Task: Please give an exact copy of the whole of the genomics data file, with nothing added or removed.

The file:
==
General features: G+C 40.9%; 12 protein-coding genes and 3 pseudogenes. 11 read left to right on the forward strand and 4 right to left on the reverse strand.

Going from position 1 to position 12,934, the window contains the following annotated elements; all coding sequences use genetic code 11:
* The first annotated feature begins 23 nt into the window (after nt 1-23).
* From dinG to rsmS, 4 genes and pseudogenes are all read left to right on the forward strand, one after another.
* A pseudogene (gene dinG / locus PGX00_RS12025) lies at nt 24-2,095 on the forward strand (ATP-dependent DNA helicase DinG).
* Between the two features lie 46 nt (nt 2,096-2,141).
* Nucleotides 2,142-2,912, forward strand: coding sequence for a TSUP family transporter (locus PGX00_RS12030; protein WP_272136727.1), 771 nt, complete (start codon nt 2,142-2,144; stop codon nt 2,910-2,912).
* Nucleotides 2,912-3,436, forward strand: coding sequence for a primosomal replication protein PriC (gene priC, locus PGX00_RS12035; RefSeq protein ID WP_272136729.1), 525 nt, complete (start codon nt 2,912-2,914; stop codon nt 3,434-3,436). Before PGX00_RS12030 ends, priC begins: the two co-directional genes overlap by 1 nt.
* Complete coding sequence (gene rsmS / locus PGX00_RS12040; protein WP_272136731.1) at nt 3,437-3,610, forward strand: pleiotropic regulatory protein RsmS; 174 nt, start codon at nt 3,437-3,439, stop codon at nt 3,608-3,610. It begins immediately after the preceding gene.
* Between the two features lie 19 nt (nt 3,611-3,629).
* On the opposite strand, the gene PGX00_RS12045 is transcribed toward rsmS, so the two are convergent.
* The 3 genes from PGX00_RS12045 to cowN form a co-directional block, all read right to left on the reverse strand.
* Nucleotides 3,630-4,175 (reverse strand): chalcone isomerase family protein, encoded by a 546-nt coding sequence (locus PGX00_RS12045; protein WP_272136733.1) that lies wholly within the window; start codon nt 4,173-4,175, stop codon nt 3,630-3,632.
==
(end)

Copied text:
General features: G+C 40.9%; 12 protein-coding genes and 3 pseudogenes. 11 read left to right on the forward strand and 4 right to left on the reverse strand.

Going from position 1 to position 12,934, the window contains the following annotated elements; all coding sequences use genetic code 11:
* The first annotated feature begins 23 nt into the window (after nt 1-23).
* From dinG to rsmS, 4 genes and pseudogenes are all read left to right on the forward strand, one after another.
* A pseudogene (gene dinG / locus PGX00_RS12025) lies at nt 24-2,095 on the forward strand (ATP-dependent DNA helicase DinG).
* Between the two features lie 46 nt (nt 2,096-2,141).
* Nucleotides 2,142-2,912, forward strand: coding sequence for a TSUP family transporter (locus PGX00_RS12030; protein WP_272136727.1), 771 nt, complete (start codon nt 2,142-2,144; stop codon nt 2,910-2,912).
* Nucleotides 2,912-3,436, forward strand: coding sequence for a primosomal replication protein PriC (gene priC, locus PGX00_RS12035; RefSeq protein ID WP_272136729.1), 525 nt, complete (start codon nt 2,912-2,914; stop codon nt 3,434-3,436). Before PGX00_RS12030 ends, priC begins: the two co-directional genes overlap by 1 nt.
* Complete coding sequence (gene rsmS / locus PGX00_RS12040; protein WP_272136731.1) at nt 3,437-3,610, forward strand: pleiotropic regulatory protein RsmS; 174 nt, start codon at nt 3,437-3,439, stop codon at nt 3,608-3,610. It begins immediately after the preceding gene.
* Between the two features lie 19 nt (nt 3,611-3,629).
* On the opposite strand, the gene PGX00_RS12045 is transcribed toward rsmS, so the two are convergent.
* The 3 genes from PGX00_RS12045 to cowN form a co-directional block, all read right to left on the reverse strand.
* Nucleotides 3,630-4,175 (reverse strand): chalcone isomerase family protein, encoded by a 546-nt coding sequence (locus PGX00_RS12045; protein WP_272136733.1) that lies wholly within the window; start codon nt 4,173-4,175, stop codon nt 3,630-3,632.